For the first time, the NFL does not test players for off-season cannabis use
Starting Monday, players in the National Football League (NFL) will be able to undergo random drug tests from the league. But for the first time, they don’t have to worry if they will test positive for marijuana.
It’s a new era in the NFL – or more precisely, a new collective agreement negotiated last year that established a new drug policy for the league.
As Boston Globe’s NFL reporter Ben Volin explains, under the new policy agreed by the league and the NFL players’ union, players will not be tested for THC – the key chemical in the pot – until the preseason. It’s the first off-season THC is not monitored during the random drug testing window, meaning players can comfortably puff up a joint or chew on an edible material until action is taken later this year.
As Volin put it, the “marijuana test” is now truly a “discipline test” for NFL players. You know exactly when it happens – between the start of the training camp and the first preseason game. All they have to do is stay clean for a couple of weeks, pass their test, and light up the rest of the season. ”
The new guideline officially came into force on Monday – yes, 04/20.
Players will continue to be tested for other substances such as cocaine, amphetamines, and opiates.
Cannabis and the NFL
It’s a radical change for a league that has historically struck a tough line against pot betting among its players, some of whom have faced long suspensions and heavy fines for reloading. In 2004, Ricky Williams, the run-back star, abruptly retired after failing a drug test that would have resulted in a suspension.
“In 2004 I retired to smoke weed,” Williams said in 2018. “Well, that’s not entirely true. I withdrew to take better care of myself. One of those things that helped was cannabis. “
Other players have found therapeutic and physical value in weeds as they rehabilitate themselves from the rigors of a long season. Some players got excited about prescription pain medication as they nursed these injuries, forcing the league to reconsider their guidelines.
Former Baltimore Ravens offensive lineman Eugene Monroe has emerged as a staunch advocate of medical marijuana since retiring in 2016.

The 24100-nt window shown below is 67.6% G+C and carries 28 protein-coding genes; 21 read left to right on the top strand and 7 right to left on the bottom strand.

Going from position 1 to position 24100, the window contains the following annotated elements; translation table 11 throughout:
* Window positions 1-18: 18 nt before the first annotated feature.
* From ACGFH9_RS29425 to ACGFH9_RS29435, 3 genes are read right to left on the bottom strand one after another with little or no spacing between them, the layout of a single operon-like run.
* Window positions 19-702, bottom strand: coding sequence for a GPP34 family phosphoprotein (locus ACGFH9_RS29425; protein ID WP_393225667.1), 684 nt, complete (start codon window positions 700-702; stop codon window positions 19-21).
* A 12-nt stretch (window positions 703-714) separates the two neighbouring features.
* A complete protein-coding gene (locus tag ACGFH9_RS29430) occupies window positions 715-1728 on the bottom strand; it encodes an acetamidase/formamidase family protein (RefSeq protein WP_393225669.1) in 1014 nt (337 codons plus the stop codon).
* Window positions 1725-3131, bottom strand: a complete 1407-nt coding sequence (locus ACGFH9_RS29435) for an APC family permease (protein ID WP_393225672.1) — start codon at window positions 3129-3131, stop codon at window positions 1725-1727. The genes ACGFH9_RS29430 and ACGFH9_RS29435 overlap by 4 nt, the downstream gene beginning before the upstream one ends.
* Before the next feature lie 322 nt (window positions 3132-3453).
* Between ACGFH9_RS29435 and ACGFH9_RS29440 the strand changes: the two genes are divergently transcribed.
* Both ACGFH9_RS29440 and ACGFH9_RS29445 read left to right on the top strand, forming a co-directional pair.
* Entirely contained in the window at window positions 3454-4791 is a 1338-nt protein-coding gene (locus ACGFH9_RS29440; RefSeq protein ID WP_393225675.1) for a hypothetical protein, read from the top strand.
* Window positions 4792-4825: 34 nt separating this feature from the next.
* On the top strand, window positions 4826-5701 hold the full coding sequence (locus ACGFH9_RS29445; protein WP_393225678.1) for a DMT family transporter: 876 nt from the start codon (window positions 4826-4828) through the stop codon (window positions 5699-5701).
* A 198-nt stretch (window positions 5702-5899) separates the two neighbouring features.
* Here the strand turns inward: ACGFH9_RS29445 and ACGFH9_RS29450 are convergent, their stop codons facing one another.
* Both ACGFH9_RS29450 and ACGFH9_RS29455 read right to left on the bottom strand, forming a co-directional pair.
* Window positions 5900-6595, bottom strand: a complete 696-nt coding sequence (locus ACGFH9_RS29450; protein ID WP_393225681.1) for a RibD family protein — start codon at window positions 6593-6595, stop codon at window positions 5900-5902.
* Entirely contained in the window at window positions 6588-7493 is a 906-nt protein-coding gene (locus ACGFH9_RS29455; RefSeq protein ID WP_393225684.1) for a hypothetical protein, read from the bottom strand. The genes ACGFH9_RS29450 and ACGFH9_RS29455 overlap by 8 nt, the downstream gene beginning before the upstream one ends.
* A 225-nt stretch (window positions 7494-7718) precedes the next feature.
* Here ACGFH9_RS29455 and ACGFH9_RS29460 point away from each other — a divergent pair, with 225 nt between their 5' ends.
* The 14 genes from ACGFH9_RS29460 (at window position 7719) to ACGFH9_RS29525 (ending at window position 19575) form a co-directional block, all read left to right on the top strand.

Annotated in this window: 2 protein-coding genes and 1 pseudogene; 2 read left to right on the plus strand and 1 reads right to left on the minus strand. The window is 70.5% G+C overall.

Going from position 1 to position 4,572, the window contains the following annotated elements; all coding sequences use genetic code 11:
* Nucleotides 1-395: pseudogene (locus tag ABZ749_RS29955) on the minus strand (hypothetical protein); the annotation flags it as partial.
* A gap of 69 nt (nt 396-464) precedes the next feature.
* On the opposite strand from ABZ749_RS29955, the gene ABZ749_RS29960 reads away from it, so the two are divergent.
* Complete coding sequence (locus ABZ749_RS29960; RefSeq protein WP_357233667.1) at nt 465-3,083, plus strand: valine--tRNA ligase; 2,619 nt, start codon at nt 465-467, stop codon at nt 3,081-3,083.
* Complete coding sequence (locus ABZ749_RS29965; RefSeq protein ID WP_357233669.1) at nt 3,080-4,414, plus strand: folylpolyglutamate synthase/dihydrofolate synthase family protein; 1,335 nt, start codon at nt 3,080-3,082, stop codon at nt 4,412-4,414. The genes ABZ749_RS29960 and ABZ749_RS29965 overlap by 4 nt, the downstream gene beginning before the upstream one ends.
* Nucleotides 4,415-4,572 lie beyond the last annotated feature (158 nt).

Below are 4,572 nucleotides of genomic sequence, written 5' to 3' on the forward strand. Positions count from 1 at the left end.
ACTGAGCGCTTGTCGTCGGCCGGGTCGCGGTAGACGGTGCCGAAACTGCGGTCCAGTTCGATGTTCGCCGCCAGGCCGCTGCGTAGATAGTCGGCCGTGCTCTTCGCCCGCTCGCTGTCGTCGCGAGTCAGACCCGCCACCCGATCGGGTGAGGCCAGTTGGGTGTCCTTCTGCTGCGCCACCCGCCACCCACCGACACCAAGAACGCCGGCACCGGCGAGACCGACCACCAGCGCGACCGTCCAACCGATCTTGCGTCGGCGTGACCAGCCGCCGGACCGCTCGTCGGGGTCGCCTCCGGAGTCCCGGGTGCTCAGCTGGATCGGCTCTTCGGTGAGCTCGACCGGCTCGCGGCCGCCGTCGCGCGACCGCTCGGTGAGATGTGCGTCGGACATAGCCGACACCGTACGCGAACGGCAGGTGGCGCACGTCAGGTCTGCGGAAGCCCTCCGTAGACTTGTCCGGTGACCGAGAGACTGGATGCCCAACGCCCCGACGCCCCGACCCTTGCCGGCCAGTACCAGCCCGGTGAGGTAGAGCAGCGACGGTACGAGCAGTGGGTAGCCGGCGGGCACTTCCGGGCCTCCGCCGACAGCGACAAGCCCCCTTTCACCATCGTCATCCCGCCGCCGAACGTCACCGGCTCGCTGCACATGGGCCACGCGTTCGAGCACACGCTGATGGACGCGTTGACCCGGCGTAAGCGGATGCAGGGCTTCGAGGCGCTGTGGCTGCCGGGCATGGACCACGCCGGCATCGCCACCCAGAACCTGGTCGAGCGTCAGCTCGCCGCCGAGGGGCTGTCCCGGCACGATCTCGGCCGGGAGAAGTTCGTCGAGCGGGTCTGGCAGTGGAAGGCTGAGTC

“This is medicine, and although people are able to consume cannabis and enjoy it in their free time, the application we’re talking about is the medical application,” Monroe said in 2017. “We’re not seeing that the NFL is trying to control the alcohol consumption of the players. ” or tobacco use. In fact, the NFL promotes these things. Cannabis is less harmful, less dangerous, and less addicting than either. However, we see these being celebrated. The NFL is even expanding its advertising for liquor. “
Earlier this year, the league announced that it was looking for alternatives to opioids like cannabis and CBD. The league has appointed a committee to investigate the “potential therapeutic role of drugs and non-pharmacological interventions that are considered alternatives to opioids in the routine pain management of NFL players,” including “cannabinoids such as cannabidiol (” CBD “)” . as well as the “effects of cannabis or cannabinoids on athletic performance in NFL players” and the “potential therapeutic role of drugs and non-pharmacological interventions considered to complement routine post-operative orthopedic pain management in NFL football players”.
In 2019, the NFL and the players union agreed to study medical cannabis as a form of pain management.
“I think it’s a proud day for the NFL and the NFLPA to meet on these issues in a very public way,” said Allen Sills, the league’s chief medical officer at the time. “I think it shows the spirit of collaboration we have on our health and safety issues. … Both committees are about providing players with the best possible health care. “
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